Julie D. recently offered a great quote from one of her books that reminded me of something I read in Pope Benedict’s Journey to Easter. I thought I’d type up some good excerpts since I know quite a few people who have wanted to read that book but haven’t gotten to it yet.
The Holy Father starts out one of his chapters asking a question that’s always perplexed me about prayer:
Is it right and fitting to beg something of God, or is perhaps praise, adoration, thanksgiving, a disinterested prayer that is the sole adequate response to the transcendence and greatness of God?
A friend and I were recently emailing about this. I mean, if I want ice cream, can I ask God for that? Or is that too selfish or small or unimportant to bother him with?
In his answer, the Pope refers to the Old Testament story of Queen Esther’s total dependence on God and prayer (almost a demand) that he help her, praising this childlike faith:
The little ones, those who have need of God’s help and tell him so, understand the truth much better than the intelligent who, refusing the prayer of petition, admit solely the disinterested praise of God, and in fact construct a human self-sufficiency which does not correspond to the human necessity expressed in Esther’s words, “Help me!” Behind this lofty stand which will not trouble God with our little needs is often found the doubt that God might not have the power to respond to the realities of our life.
I think this may have something to do with my recent struggles with prayer. Lately I resort to lofty, stiff prayer not just because it seems somehow “correct, ” but because it would seem silly or, maybe, ineffective to ask for what it is I really want.
Pope Benedict implores us not to make this mistake:
What are the possible subject for Christian prayer? What things can we ask from God’s goodness? The Lord’s reply is very simple: everything. Everything that is good…With God we can really speak as children to their Father. Nothing is excluded. The goodness and power of God knows only one limitation: evil.
The prayer of the simple is the true Christian prayer, that prayer which with a fearless confidence brings all the reality and the poverty of life under the eyes of omnipotent goodness.
He reminds us that prayer has another purpose, however. This was a much-needed reminder for me: I tend to think of the definition of prayer as something like, “When you ask God for stuff.” But, of course, true prayer has a much higher, much better purpose.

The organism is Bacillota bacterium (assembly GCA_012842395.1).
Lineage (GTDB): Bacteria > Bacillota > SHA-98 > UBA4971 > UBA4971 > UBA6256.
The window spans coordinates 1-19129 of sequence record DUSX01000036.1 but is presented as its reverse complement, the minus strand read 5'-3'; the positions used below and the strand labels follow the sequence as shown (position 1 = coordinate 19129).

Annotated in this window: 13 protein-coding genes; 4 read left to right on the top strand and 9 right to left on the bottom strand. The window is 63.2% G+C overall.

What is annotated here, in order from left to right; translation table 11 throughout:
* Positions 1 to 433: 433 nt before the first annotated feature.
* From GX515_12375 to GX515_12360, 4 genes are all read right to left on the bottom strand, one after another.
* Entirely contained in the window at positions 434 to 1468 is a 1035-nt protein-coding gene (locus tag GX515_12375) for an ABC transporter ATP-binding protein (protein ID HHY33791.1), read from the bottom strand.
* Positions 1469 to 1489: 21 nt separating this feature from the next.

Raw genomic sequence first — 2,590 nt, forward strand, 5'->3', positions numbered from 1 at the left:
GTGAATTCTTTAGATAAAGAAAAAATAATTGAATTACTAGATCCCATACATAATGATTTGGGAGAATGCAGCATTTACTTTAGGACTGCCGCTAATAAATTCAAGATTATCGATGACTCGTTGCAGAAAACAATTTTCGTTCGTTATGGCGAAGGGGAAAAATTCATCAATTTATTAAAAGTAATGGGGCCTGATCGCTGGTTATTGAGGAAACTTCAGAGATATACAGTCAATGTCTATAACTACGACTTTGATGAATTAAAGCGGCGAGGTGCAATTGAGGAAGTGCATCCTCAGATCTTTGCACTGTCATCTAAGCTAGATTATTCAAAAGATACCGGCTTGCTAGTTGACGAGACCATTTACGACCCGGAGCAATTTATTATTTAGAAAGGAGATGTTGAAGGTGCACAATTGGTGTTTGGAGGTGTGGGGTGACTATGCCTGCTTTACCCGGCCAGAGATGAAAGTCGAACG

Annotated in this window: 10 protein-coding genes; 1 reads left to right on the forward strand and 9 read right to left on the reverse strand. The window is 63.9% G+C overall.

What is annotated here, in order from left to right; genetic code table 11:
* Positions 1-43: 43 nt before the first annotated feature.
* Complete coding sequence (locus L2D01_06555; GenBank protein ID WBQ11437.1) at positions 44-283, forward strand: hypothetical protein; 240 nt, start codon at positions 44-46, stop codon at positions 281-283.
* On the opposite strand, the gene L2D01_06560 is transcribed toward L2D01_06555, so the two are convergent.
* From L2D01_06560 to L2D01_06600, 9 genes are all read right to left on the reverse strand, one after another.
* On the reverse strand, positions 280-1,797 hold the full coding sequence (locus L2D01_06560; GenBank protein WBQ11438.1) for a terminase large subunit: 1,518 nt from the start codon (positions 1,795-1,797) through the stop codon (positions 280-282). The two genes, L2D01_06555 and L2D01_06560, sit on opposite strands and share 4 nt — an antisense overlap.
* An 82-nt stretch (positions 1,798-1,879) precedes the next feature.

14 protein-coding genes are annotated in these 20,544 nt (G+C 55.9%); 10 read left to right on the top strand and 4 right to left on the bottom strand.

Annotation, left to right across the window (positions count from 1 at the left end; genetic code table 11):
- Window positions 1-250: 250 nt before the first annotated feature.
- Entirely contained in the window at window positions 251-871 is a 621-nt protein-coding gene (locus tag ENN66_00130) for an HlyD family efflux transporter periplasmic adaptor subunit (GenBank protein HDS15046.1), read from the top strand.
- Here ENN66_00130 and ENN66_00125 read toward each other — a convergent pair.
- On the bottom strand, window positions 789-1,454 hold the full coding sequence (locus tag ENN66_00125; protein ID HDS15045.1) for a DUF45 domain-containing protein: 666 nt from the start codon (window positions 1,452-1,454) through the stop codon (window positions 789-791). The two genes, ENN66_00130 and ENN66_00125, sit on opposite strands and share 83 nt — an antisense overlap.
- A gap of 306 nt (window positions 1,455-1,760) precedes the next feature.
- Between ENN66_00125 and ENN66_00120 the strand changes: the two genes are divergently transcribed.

We can ask all that is good. But as part of this unboundedness, prayer is a road to conversion, the way of divine education, the way of grace: by praying we must learn which things are good or not…Prayer separates light from darkness in our life…and makes us new beings. Therefore it is so important that in prayer we do in fact present our whole life before the eyes of God.
In prayer we learn renunciation of our own desires. We begin to desire good things, to become good by talking to him who is goodness itself. The divine response is not simply a confirmation of our life but a process of transformation. […]
This will be the true answer to prayer, if we not only have good things, but are also good ourselves.
So, to answer the question my friend and I wondered about, yes, you can tell God about your ice cream craving and ask him to send some your way. In fact, it’s a good thing to have such a childlike dependence on God. But, as Pope Benedict says at the closing of his meditation, asking for specific, earthly things is really asking too little, as those things provide only “scraps of happiness”. We should use prayer as a path to the ultimate happiness, the root of all joy: “Joy is finally nothing other than God himself, the Holy Spirit. Aim at God. Seek ‘joy, ‘ the Holy Spirit, and have all.”
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